Oh, So That’s How Fauci's Damning Emails Were Buried
Another Big Lie About Israel Just Spread Like Wildfire
NRA Scores Big Win at the Supreme Court
EXCLUSIVE OFFER: 60% Off VIP Membership. Today Only!
Michigan Man With a Suspended License Joins a Court Zoom Call *While* Driving
To Fund Immigrant Services, Denver Slashed Its Police Department and Will Answer 911...
Here's What McDonald's President Had to Say to US Consumers in 'Rare' Open...
Here's What Residents in This Country Think of Pro-Hamas Student Demonstrations
Here's Why This Senate Republican Is Calling for a $55 Billion Defense Investment
'Rather Astonishing': Ted Cruz Calls out Biden's 'Witness Tampering' Ahead of Hunter's Tri...
Nurses in the UK Have Filed a Lawsuit Alleging Sexual Harassment From a...
This Super Liberal City Was Actually Flying Alito's 'Controversial' Flag Until Recently
GOP Governor Approves Legislation Penalizing Adults Who Help Children Get Abortions and Tr...
Timing of Democrats Calling for Minnesota State Senator to Resign Is Suspicious
Democrat Mayor Says Her City's Gang Registry Should Be Abolished
Tipsheet

Disregarding Democrats' Derision, GOP Moves to Bar Farm Dust Regulation

If, by the title "SPIN METER: GOP Debates Nonexistent Dust Rule," the AP is openly admitting that, yes, they are presenting this story with a wildly slanted agenda, then sure--I'll take it. But if that's supposed to mean that they're cutting through the spin and reporting the facts from a bias-free platform--then no.

Advertisement

WASHINGTON (AP) -- The issue may be dust in the wind, but Republicans are still moving to block it.

Environmental Protection Agency officials have said — over and over again — that they won't propose new regulations to limit dust kicked up by farm equipment. But anti-regulation sentiment is strong this year on the campaign trail, and real or not, House Republicans are planning to vote this week to prevent such regulations.

Republicans and even some Democrats have told farm-state audiences that the EPA is considering a crackdown on farms, despite the agency's public statement in October calling that a "myth." ...

In letters to two senators in October, EPA Administrator Lisa Jackson said the agency won't expand its current air quality standards to include dust created by agriculture. "We hope this action finally puts to rest the misinformation regarding dust regulation and eases the minds of farmers and ranchers across the country," Johnson said then.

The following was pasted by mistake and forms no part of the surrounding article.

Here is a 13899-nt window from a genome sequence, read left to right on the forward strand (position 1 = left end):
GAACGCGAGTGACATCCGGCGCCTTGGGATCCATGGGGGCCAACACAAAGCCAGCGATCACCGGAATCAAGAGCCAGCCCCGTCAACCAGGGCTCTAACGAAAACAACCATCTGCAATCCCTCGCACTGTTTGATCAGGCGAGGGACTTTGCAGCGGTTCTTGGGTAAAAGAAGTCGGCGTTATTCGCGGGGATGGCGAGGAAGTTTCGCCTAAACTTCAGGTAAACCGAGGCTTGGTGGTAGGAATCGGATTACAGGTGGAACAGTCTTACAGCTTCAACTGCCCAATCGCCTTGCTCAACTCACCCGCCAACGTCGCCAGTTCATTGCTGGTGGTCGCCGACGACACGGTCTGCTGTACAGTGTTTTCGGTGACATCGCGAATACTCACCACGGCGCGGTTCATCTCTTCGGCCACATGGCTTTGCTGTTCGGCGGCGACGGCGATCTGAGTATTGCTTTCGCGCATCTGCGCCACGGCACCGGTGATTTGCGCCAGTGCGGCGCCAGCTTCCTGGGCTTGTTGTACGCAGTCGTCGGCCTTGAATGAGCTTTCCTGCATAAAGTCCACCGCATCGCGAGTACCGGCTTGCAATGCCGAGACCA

That didn't stop the opponents' message machine. Just a few weeks later, Republican presidential candidate Herman Cain, who has since suspended his campaign, ran a television ad in Iowa that quoted a farmer saying, "The EPA wants to regulate dust." ...

Environmentalists say the House bill, which is not likely to make it through the Senate, would prevent the EPA from even considering tighter regulations if that became necessary for public health.

Advertisement

Okay, let me get this straight: The EPA has definitely said in the recent past that they would like to regulate farm dust. Now, officials are saying that they are not currently interested in regulating farm dust. (Unless, of course, that regulation became necessary for public health. Who, may I ask, decides if and when farm dust becomes an issue of public health? Oh yeah, the EPA and the rest of the Obama administration.) You'll pardon me, EPA, if I don't take you at your word.

The GOP isn't buying the EPA's latest bloviations either, and this morning voted 'yea' on a bill authored by Reps. Kristi Noem (R-SD) and Leonard Boswell (D-IA) aimed at eliminating the uncertainty the EPA has created for America's farmers, ranchers, and rural businesses. "The EPA has been so aggressive on a lot of its policies, so we just want to make sure they can't take any action that can hurt the farm industry right now," Noem said.

Doubt and uncertainty surrounding future business endeavors can be just as damaging as actual regulations, and it's a good strategy to nip potentially devastating regulations like this in the bud in this economy. This was a smart move by Republicans as a part of their pro-growth agenda, despite Democrats and administrators trying to ridicule and bully the bill as pointless and ineffectual. The Senate probably won't take it up, and the White House has said that it will veto the bill anyways, which is weird--if, as all these bureaucrats claim, they really have no interest in regulating farm dust over the next year, why wouldn't they just pass the bill and bring certainty to all of the farmers who are most certainly asking for it? Could it be... partisan politics?! Never!

Advertisement

Join the conversation as a VIP Member

Recommended

Trending on Townhall Videos

Advertisement
Advertisement
Advertisement